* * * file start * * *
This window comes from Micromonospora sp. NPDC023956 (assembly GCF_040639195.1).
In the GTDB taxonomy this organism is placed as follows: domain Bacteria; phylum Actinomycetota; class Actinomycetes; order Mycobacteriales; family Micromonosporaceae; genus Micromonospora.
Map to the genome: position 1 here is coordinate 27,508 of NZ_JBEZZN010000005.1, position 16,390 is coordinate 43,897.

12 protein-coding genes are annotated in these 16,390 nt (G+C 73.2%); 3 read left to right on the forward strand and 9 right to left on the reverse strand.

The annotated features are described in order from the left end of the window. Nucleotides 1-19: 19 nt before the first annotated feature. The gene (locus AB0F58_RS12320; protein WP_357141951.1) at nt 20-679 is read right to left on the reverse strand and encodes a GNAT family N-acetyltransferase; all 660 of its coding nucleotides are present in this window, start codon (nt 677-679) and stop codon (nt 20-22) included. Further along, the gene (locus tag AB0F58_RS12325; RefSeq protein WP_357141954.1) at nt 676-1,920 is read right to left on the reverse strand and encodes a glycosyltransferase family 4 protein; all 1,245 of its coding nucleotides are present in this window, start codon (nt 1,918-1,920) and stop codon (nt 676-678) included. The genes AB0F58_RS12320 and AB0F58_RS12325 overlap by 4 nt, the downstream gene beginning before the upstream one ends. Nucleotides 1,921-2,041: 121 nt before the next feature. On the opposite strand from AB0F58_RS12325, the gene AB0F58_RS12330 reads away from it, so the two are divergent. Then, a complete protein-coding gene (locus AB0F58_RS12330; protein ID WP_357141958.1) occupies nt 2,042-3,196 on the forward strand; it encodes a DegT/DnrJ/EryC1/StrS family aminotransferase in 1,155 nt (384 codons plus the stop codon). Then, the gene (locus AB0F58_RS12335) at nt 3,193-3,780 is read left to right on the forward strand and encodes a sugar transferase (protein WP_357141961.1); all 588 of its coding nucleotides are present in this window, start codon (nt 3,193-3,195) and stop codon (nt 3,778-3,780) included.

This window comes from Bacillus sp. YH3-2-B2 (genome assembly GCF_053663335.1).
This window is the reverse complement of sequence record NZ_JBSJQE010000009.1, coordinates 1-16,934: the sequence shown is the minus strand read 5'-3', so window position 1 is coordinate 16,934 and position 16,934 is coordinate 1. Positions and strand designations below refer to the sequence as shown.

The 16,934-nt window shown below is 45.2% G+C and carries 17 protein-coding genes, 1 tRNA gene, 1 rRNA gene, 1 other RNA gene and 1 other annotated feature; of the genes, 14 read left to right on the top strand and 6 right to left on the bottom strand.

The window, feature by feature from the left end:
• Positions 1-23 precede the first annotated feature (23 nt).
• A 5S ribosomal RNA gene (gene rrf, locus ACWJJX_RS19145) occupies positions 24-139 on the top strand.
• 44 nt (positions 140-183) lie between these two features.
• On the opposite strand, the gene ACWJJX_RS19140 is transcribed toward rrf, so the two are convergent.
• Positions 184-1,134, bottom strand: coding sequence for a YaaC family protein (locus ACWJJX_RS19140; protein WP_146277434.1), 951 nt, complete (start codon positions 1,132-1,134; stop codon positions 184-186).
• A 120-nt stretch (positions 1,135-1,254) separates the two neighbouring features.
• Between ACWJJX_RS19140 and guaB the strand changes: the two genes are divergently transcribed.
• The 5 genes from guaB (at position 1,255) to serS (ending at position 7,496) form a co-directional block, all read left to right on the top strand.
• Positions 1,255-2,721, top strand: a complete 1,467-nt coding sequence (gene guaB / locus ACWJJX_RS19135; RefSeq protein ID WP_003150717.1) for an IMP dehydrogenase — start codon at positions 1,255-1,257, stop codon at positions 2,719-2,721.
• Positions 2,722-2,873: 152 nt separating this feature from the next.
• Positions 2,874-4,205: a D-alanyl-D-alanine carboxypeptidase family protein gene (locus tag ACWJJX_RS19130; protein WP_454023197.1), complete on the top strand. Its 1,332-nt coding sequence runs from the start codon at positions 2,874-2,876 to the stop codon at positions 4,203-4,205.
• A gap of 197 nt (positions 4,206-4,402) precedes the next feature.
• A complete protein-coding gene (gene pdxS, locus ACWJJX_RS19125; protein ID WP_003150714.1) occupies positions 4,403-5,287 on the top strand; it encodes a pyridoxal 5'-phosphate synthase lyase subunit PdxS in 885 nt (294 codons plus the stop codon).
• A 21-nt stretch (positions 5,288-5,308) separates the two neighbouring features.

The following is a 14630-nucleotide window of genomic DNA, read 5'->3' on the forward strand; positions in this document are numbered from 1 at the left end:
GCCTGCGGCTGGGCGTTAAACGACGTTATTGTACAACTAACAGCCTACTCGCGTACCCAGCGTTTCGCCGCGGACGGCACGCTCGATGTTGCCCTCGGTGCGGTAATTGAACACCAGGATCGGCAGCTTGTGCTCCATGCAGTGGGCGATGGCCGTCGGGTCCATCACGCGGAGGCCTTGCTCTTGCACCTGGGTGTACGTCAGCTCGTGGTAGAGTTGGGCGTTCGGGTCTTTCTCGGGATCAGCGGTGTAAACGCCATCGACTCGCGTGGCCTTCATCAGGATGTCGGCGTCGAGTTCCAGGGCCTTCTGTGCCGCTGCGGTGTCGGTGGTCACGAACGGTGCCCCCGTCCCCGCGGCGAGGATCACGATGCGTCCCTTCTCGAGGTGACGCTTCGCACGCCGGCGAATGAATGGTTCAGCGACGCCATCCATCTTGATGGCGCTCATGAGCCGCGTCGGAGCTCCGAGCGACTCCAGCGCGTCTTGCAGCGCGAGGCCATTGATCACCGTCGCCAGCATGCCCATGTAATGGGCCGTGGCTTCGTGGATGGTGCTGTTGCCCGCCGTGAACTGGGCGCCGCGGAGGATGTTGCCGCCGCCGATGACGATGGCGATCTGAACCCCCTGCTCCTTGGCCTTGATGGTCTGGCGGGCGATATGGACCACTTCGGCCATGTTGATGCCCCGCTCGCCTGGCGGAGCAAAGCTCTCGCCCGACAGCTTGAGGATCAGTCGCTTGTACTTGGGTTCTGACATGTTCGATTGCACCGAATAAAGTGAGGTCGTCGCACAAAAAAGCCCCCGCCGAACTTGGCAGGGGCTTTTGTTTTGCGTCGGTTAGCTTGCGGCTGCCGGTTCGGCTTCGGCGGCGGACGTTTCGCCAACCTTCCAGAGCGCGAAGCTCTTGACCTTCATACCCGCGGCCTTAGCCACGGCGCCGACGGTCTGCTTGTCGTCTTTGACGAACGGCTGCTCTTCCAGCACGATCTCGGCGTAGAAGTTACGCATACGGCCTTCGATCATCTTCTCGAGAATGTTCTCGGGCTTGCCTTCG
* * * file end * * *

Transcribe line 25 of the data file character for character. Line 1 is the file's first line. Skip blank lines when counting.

GCCTGCGGCTGGGCGTTAAACGACGTTATTGTACAACTAACAGCCTACTCGCGTACCCAGCGTTTCGCCGCGGACGGCACGCTCGATGTTGCCCTCGGTGCGGTAATTGAACACCAGGATCGGCAGCTTGTGCTCCATGCAGTGGGCGATGGCCGTCGGGTCCATCACGCGGAGGCCTTGCTCTTGCACCTGGGTGTACGTCAGCTCGTGGTAGAGTTGGGCGTTCGGGTCTTTCTCGGGATCAGCGGTGTAAACGCCATCGACTCGCGTGGCCTTCATCAGGATGTCGGCGTCGAGTTCCAGGGCCTTCTGTGCCGCTGCGGTGTCGGTGGTCACGAACGGTGCCCCCGTCCCCGCGGCGAGGATCACGATGCGTCCCTTCTCGAGGTGACGCTTCGCACGCCGGCGAATGAATGGTTCAGCGACGCCATCCATCTTGATGGCGCTCATGAGCCGCGTCGGAGCTCCGAGCGACTCCAGCGCGTCTTGCAGCGCGAGGCCATTGATCACCGTCGCCAGCATGCCCATGTAATGGGCCGTGGCTTCGTGGATGGTGCTGTTGCCCGCCGTGAACTGGGCGCCGCGGAGGATGTTGCCGCCGCCGATGACGATGGCGATCTGAACCCCCTGCTCCTTGGCCTTGATGGTCTGGCGGGCGATATGGACCACTTCGGCCATGTTGATGCCCCGCTCGCCTGGCGGAGCAAAGCTCTCGCCCGACAGCTTGAGGATCAGTCGCTTGTACTTGGGTTCTGACATGTTCGATTGCACCGAATAAAGTGAGGTCGTCGCACAAAAAAGCCCCCGCCGAACTTGGCAGGGGCTTTTGTTTTGCGTCGGTTAGCTTGCGGCTGCCGGTTCGGCTTCGGCGGCGGACGTTTCGCCAACCTTCCAGAGCGCGAAGCTCTTGACCTTCATACCCGCGGCCTTAGCCACGGCGCCGACGGTCTGCTTGTCGTCTTTGACGAACGGCTGCTCTTCCAGCACGATCTCGGCGTAGAAGTTACGCATACGGCCTTCGATCATCTTCTCGAGAATGTTCTCGGGCTTGCCTTCG